# Player Career Matches
1 John Arne Riise 2000–2013 110
2 Thorbjørn Svenssen 1947–1962 104
3 Henning Berg 1992–2004 100
4 Erik Thorstvedt 1982–1996 97
5 John Carew 1998–2011 91
6 Brede Hangeland 2002–present 90
7 Øyvind Leonhardsen 1990–2003 86
8 Kjetil Rekdal 1987–2000 83
9 Steffen Iversen 1998–2011 79
Morten Gamst Pedersen 2004–present 79

Last updated: 5 March 2014
Source: RSSSF.no

Top Goalscorers[edit]

Jørgen Juve is the top goalscorer in the history of Norway with 33 goals.
# Player Career Goals Matches Average
1 Jørgen Juve 1928–1937 33 45 0.73
2 Einar Gundersen 1917–1928 26 33 0.79
3 Harald Hennum 1949–1960 25 43 0.58
4 John Carew 1998–2011 24 91 0.26
5 Ole Gunnar Solskjær 1995–2007 23 67 0.34
Tore André Flo 1995–2004 23 76 0.30
7 Gunnar Thoresen 1946–1959 22 64 0.34
8 Steffen Iversen 1998–2011 21 79 0.27
9 Jan Åge Fjørtoft 1986–1996 20 71 0.28
10 Odd Iversen 1967–1979 19 45 0.42
Olav Nilsen 1962–1971 19 62 0.31
Øyvind Leonhardsen 1990–2003 19 86 0.22

Last updated: 5 March 2014
Source: RSSSF.no

Managers[edit]

The following is a list of all managers of the national team. Prior to 1953, the team was selected by a selection committee, which also continued to select the team until 1969. The table lists the manager, his nationality, the period he was manager, games played (P), games won (W), games drawn (D), games lost (L), goals for (F) and goals against (A). It also lists any finals reached and how far the team progressed. The list is up to date as of 15 October 2013.[16][17]

Manager Nationality Tenure P W D L F A Finals
Hahn, WillibaldWillibald Hahn Austria Austria 1 August 1953 – 31 December 1955 26 7 7 12 28 42
Lewin, RonRon Lewin England England 1 January 1956 – 31 December 1957 17 5 4 8 25 38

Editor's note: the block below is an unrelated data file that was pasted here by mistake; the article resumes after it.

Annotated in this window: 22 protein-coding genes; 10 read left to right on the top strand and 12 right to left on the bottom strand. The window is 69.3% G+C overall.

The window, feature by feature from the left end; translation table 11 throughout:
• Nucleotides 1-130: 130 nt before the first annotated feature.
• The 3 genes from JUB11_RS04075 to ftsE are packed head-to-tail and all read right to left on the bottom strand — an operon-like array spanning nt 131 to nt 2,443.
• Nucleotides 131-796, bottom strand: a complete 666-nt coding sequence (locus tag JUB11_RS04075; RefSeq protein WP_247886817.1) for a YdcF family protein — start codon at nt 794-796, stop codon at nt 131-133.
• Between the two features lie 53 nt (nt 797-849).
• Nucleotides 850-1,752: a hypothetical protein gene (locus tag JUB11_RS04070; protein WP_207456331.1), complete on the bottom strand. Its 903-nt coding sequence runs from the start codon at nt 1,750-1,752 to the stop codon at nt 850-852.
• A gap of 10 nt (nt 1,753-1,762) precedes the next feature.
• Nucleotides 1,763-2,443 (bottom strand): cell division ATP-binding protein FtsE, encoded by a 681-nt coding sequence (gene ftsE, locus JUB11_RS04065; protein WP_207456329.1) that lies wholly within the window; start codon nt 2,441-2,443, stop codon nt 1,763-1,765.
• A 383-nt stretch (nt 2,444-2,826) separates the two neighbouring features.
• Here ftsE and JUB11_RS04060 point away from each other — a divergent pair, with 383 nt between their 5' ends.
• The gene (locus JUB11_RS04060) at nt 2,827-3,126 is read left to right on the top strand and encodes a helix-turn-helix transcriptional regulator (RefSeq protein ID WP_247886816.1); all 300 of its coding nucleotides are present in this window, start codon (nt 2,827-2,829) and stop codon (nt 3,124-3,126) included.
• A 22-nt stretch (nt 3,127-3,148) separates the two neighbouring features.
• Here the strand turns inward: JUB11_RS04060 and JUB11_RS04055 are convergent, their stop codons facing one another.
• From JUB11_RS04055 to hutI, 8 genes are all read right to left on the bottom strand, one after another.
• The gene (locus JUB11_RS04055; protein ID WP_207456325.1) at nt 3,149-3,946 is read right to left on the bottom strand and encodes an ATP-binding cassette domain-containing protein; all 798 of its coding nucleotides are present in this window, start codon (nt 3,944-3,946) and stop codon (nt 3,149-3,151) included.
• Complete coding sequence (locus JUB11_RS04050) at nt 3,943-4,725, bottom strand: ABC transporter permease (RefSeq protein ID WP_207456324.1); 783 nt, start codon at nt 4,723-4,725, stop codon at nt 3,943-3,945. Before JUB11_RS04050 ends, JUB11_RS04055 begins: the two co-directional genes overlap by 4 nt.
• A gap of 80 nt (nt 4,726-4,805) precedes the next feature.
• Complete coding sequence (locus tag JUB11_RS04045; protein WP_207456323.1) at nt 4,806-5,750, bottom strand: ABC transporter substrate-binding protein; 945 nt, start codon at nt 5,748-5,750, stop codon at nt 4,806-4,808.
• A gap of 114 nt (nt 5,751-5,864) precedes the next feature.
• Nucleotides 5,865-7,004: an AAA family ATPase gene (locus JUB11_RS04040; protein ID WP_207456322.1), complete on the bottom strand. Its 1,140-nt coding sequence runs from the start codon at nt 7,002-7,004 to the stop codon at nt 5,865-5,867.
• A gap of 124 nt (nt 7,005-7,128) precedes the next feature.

Majowski, EdmundEdmund Majowski Poland Poland 1 January 1958 – 15 September 1958 5 3 1 1 10 8
Larsen, RagnarRagnar Larsen Norway Norway 16 September 1958 – 31 December 1958 1 0 0 1 1 4
Henriksen, KristianKristian Henriksen Norway Norway 1 January 1959 – 31 December 1959 10 3 0 7 15 29
Kment, WilhelmWilhelm Kment Austria Austria 1 January 1960 – 15 August 1962 20 6 2 12 32 45
Larsen, RagnarRagnar Larsen Norway Norway 16 August 1962 – 31 December 1966 33 11 7 15 47 74
Kment, WilhelmWilhelm Kment Austria Austria 1 January 1967 – 31 December 1969 25 9 3 13 39 61
Johannessen, ØivindØivind Johannessen Norway Norway 1 January 1970 – 31 December 1971 17 4 2 11 18 43
Curtis, GeorgeGeorge Curtis England England 1 January 1972 – August 1974 17 4 2 11 18 43
Schou-Andreassen, KjellKjell Schou-Andreassen and
Nils Arne Eggen
Norway Norway August 1970 – 31 December 1977 27 6 4 17 26 52
Fossen, Tor RøsteTor Røste Fossen Norway Norway 1 January 1978 – 30 June 1987 94 28 28 38 96 119
Grip, TordTord Grip Sweden Sweden 1 July 1987 – 30 June 1988 7 0 4 3 3 7
Stadheim, IngvarIngvar Stadheim Norway Norway 1 July 1988 – 10 October 1990 24 5 8 11 32 37
Olsen, EgilEgil Olsen Norway Norway 11 October 1990 – 30 June 1998 88 46 26 16 168 63 1994 World Cup – Group stage
1998 World Cup – Round of 16
Semb, Nils JohanNils Johan Semb Norway Norway 1 July 1998 – 31 December 2003 68 29 21 18 89 61 Euro 2000 – Group stage
Hareide, ÅgeÅge Hareide Norway Norway 1 January 2004 – 8 December 2008 58 24 18 16 88 65
Olsen, EgilEgil Olsen Norway Norway 14 January 2009 – 27 September 2013 48 25 8 15 62 46
Høgmo, Per-MathiasPer-Mathias Høgmo Norway Norway 27 September 2013 6 1 1 4 4 11

All-time team record[edit]

The following table shows Norway's all-time international record, correct as of 15 August 2012.[18]

See also[edit]

References[edit]

External links[edit]